• Posted


      Thank you so much for all your advice. i really think we need to stay away from Risperodone. I'm so sorry that you have had to go through so much with your Mother. You give me hope that Ativan may help make life easier for my Mother. I think a low dose would be the way to go. My Mom never took much medication and has never been diagnosed with depression.

      Thank you again for your help!


  • Posted

    I'm so sorry to hear about your mom. We haven't had any experience taking either of the medications. I hope it goes well for you and your mom.

    • Posted

      Thank you. They ended up putting her on Seroquel which I'm not sure that I'm happy about.

    • Posted

      Hi Diane,

      As I'm sure you've found out for yourself, Seroquel (generic name quetiapine) is another atypical antipsychotic, in the same group as risperidone. I don't know anyone who's taken it, but I do know that it generally causes fewer side-effects than risperidone and some of the other drugs in the group.

      I'm wondering how your mother is tolerating the Seroquel, and whether you feel it's having any effect in calming her down. Also, is she still on Ativan? It's quite common to combine an antipsychotic with a benzo when treating agitated dementia patients.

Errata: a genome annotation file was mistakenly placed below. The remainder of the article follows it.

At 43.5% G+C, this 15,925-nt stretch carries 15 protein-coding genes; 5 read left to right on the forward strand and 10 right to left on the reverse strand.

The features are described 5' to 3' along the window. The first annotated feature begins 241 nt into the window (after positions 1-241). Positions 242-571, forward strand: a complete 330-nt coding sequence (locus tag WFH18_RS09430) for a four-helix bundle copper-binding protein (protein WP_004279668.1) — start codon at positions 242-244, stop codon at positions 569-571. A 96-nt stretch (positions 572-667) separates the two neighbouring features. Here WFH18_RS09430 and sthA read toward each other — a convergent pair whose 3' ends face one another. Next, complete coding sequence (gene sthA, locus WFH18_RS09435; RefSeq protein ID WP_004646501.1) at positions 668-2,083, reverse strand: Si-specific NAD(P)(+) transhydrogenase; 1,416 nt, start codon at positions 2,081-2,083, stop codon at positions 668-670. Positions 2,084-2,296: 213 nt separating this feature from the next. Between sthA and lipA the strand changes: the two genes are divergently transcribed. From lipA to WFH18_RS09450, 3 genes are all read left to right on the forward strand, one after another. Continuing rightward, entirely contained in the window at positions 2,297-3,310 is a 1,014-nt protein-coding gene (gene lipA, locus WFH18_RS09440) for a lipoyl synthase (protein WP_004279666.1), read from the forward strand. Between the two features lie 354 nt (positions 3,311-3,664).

Finally, do you know what dose of Seroquel she's on? Hopefully they've started her on a low dose, unlike my poor friend, who was put on near-maximum dose of risperidone from the outset. From what I've read about it, Seroquel is far less likely to cause Parkinson-like side-effects than risperidone, so that's something to be grateful for at least.

      I hope you and your sister are bearing up, and your mother isn't suffering too much.

    • Posted


      Yes, I did some research and I know Seroquel is an anti psychotic and says it should not be given to Demetia or Alzheimer's patients. The doctor was very reluctant to put her on just Ativan because of increased falls in older patients. i have read the same thing about Seroquel. I have a call into the doctor about this right now. i believe it's a low dose, once in the morning and once in the evening. I will check with my sister. She has been on it for week and I guess has been on half tablet at night for a while to help her sleep.

      The issue we are having is that my Mother is afraid to sleep in her bed and either sleeps upright in the chair in her living room or has been going across the hall to sleep in her friend's room. Understandably the family of her friend is upset. i visited my Mom for 5 days last week and I thought she had stopped sleeping across the hall. Apparently this past weekend she slept there and the family wants us to put my Mother in Memory Care if she continues. The staff at the Assisted Living says she is not ready for Memory Care. She still has her routine where she comes down for meals and they believe putting her in Memory Care and taking away that independance will put my Mother over the edge.